Saturday, March 03, 2007


Is RFMF a force for democracy?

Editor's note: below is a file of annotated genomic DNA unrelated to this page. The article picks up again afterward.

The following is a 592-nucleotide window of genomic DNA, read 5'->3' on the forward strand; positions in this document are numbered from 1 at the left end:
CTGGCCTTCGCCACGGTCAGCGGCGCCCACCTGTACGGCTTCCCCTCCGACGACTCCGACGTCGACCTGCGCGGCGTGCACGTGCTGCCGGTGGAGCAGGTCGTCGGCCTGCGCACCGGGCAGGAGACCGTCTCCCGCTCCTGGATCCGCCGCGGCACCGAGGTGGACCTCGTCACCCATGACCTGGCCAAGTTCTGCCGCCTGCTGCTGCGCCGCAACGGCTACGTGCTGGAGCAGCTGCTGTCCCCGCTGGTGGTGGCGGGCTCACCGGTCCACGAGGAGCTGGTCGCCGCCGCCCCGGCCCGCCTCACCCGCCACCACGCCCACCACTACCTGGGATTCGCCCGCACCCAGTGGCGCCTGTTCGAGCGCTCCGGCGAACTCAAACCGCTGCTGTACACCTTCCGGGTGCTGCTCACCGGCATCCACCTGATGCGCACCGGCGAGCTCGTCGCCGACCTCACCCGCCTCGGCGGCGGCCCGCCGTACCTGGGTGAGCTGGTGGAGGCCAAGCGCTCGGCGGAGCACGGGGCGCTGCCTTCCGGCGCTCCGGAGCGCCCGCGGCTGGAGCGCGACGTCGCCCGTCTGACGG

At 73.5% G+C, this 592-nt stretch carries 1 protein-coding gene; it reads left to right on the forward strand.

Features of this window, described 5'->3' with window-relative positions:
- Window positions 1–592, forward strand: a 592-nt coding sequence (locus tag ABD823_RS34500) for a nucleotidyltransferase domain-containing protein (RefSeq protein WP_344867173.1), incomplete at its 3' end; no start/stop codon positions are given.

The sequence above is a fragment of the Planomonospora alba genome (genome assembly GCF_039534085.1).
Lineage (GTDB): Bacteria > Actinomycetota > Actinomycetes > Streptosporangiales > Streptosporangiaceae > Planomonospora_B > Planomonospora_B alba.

By MAIKA BOLATIKIPolitical Editor - 03 March 2007